Ghislain Coutard is one of the few recognizable faces of the so-called Yellow Vests movement, which has been protesting gas prices in France since mid-November. On October 24, Coutard responded to a call-to-action put out on Facebook by posting his own short video to the social media site. In his video, Coutard suggested that everyone planning to join the first protest on November 17 use the yellow safety vest as a symbol of solidarity. The video went viral, receiving over five million views, and Coutard’s spontaneous idea took off, giving the Yellow Vests movement its name, and earning Coutard the nickname “Giletman” — or “Vestman” — among activists.
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In the weeks since Coutard posted his video, the Yellow Vests have gained international attention and shaken France to its core with nation-wide protests, often involving violent clashes with the police. DW spoke to Coutard, who works as a mechanic and serves as the spokesperson for the Yellow Vests in the southern city of Narbonne.
DW: How did you come up with the idea to use the yellow vest as a symbol?
Ghislain Coutard: It was really simple. I was making my video and I saw the vest that I use all the time for work. I thought to myself: it’s highly visible, we all have one in our cars because it’s required by law. So why not use it as a sort of color code. Just to see if people want to go out and protest. And bingo! That’s exactly what happened.
You’ve said you were inspired by Eric Drouet, a truck driver who called for protests on November 17.
That’s right. I’ve talked to him recently and he said he thinks the yellow vest was the final touch that was missing. So Eric Drouet put out the call and I came up with the symbol and it took off.
You made that video at the end of October. Now it’s the biggest issue in France. Are you surprised by what has happened in the last few weeks?
Yeah, it’s crazy to me. I drive around France for my job, so I stop everywhere I see the Yellow Vests. I introduce myself and most of the time they recognize me. It’s amazing. I had a good idea, you could say, but I didn’t think that it would catch on with so many people.
Were you shocked by the violence in Paris last weekend?
I was shocked, but the media only shows the images of the Yellow Vests attacking the authorities. But you can see that the authorities only need a small excuse to launch all their tear gas canisters. That’s not right. For me, the tactics of the police have been a total failure.
Recent yellow vests protests in Paris and other cities and roadways around France have turned violent, eliciting a response from French President Emmanuel Macron.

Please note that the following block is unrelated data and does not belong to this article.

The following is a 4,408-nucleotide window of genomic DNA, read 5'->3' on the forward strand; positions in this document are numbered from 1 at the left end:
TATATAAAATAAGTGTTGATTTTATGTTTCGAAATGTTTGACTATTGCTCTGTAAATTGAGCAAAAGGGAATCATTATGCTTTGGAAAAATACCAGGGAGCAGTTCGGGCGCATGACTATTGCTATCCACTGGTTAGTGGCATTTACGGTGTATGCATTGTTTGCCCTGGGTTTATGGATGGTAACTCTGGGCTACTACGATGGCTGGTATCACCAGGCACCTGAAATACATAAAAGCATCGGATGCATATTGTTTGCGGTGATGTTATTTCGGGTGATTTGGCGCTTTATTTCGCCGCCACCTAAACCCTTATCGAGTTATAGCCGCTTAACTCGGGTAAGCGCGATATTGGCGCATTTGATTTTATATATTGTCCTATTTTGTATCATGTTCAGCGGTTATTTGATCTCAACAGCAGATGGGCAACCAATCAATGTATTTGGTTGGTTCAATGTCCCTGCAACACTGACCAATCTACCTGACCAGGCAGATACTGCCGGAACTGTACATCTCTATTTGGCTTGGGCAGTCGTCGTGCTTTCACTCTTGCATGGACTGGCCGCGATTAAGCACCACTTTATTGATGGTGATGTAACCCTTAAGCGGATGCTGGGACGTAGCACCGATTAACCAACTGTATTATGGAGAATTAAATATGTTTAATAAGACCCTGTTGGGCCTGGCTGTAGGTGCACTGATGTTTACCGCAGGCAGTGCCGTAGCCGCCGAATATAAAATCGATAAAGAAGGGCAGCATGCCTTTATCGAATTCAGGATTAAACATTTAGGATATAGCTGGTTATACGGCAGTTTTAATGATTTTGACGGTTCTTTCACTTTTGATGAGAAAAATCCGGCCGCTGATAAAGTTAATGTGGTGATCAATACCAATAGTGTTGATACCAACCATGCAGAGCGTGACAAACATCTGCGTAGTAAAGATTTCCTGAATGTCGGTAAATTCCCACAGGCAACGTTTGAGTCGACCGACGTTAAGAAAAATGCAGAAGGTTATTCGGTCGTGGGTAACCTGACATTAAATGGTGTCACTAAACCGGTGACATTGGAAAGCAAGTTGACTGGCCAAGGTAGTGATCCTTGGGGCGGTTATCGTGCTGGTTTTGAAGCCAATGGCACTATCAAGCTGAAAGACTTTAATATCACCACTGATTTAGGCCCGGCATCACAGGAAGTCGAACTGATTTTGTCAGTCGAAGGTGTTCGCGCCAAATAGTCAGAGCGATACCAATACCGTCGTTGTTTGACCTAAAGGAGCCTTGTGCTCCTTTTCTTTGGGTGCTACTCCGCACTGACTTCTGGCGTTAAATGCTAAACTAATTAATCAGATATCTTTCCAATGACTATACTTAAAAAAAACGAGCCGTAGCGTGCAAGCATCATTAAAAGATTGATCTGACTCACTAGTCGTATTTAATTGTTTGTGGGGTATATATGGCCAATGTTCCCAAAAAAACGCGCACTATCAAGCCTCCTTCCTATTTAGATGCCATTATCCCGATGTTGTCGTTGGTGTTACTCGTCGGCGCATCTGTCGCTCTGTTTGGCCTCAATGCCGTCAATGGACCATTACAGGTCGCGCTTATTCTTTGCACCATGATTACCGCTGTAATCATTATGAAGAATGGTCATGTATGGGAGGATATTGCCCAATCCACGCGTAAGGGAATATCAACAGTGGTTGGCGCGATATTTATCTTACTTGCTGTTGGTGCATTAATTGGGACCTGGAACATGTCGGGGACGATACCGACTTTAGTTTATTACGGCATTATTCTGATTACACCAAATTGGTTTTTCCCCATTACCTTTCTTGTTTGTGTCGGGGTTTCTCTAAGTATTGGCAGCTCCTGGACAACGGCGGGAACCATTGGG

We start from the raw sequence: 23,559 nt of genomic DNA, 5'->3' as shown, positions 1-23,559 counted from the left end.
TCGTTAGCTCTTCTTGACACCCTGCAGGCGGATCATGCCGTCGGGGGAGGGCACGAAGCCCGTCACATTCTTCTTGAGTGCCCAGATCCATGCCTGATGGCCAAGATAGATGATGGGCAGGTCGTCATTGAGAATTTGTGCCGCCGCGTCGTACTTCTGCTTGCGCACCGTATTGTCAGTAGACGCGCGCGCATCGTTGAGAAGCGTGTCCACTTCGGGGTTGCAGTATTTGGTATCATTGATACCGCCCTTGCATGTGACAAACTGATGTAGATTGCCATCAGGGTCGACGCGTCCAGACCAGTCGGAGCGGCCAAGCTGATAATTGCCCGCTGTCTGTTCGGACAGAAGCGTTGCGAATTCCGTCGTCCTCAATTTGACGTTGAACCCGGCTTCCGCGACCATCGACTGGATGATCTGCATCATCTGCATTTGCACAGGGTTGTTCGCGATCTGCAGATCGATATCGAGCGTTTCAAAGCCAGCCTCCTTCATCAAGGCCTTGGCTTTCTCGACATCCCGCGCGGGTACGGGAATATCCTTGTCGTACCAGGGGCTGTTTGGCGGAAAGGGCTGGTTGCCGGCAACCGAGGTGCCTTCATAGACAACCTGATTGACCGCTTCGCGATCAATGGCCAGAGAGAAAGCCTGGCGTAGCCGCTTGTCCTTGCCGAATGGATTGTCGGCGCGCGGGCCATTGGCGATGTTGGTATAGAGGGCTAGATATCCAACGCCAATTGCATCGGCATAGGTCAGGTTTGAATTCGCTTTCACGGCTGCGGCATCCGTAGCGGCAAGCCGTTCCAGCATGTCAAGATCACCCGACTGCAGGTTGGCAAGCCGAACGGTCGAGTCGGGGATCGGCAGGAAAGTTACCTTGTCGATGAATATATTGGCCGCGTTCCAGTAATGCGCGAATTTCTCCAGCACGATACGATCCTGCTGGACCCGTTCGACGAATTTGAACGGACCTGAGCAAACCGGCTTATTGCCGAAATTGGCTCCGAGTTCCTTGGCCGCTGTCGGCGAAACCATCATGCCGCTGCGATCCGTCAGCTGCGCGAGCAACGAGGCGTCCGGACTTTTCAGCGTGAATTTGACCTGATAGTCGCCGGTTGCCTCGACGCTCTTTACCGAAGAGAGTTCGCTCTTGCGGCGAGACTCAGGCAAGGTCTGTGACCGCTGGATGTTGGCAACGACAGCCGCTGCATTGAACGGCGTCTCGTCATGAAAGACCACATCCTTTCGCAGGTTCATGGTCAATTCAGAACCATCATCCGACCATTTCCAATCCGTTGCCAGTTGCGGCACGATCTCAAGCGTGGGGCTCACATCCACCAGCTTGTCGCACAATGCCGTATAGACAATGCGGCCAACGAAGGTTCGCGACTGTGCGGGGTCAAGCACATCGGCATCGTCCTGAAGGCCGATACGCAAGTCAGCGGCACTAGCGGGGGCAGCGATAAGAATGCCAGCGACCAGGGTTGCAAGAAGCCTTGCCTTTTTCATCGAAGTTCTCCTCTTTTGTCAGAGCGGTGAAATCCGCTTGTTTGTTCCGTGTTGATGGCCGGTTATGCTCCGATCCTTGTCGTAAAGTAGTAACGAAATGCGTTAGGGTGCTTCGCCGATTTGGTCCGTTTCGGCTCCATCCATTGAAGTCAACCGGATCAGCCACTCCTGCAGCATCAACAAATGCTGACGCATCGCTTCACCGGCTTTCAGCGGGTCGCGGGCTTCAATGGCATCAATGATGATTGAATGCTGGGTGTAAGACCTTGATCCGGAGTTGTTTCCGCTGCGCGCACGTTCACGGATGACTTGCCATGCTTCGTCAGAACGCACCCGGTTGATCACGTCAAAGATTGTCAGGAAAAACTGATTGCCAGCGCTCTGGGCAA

Are you happy with the direction the movement is going in?
Yes, completely. We are starting to see results. The president has already canceled the tax planned for 2019.
Why are you still organizing if you’ve already reached that goal?
It’s not enough. We still have to fight the current taxes, the ones that have been in place for years. We should have woken up years ago, and now we have to make up for the years we missed.
What has to happen for the Yellow Vests to be satisfied?
I think the president has to come out of his hole and face the French people. Not with a press release, but in reality, on the ground. But that will never happen, I don’t think. He’s too removed. He’s so proud of not taking any steps backward. The problem is that he’s stubborn and we’re stubborn, too. At some point, someone is going to have to cave, and we’re counting on him to do the caving.
The movement has resisted taking sides politically or being politically influenced. Is there friction among Yellow Vests activists who have different political opinions?
Yeah, we’re really good at misunderstanding each other. We can be easily divided, to be honest. For example in Narbonne, the city where I live, there are three zones of activity. We aren’t able to bring the three together to make one. Everyone wants to manage their own zone, to do it their way. It’s one of the faults of the French: We aren’t able to agree very easily. That’s the main problem of the Yellow Vests: to come to an agreement and move in the same direction. But I think in a few weeks time, we’ll get there.
What are your politics?
Me, I’m not political at all. I’d like to have the right to vote on the important laws that get passed. We don’t have a right to decide on these things, just the right to choose a president every five years.
Why did you personally get involved in the cause of fighting gas taxes?
The price of gas has become incredible compared to the years before. I can live on my salary. But I have lots of friends whose salaries are a bit less than mine and they are barely surviving. The smallest problem with the car becomes a catastrophe. You have to go into debt and then it never ends.
Are you against Macron’s attempt to improve the environment?
No, actually we would all love to drive with clean energy, but the government’s plan doesn’t stand up. That’s not how we’re going to achieve anything. We can’t even pay for our cars now, so it’s impossible to all buy electric cars or hybrids.
What do you think is the future of the movement?
I think it’s going to get rough. It’s inevitable. In my opinion, the anger is too intense. Macron responded too late. Most people I meet on the street want him to step down.
And it’s nice to see that people in Belgium, Italy and Germany have taken up the yellow vest as a symbol, as well. I hope it becomes an international movement. When we’re angry, we put on the yellow vest to show it.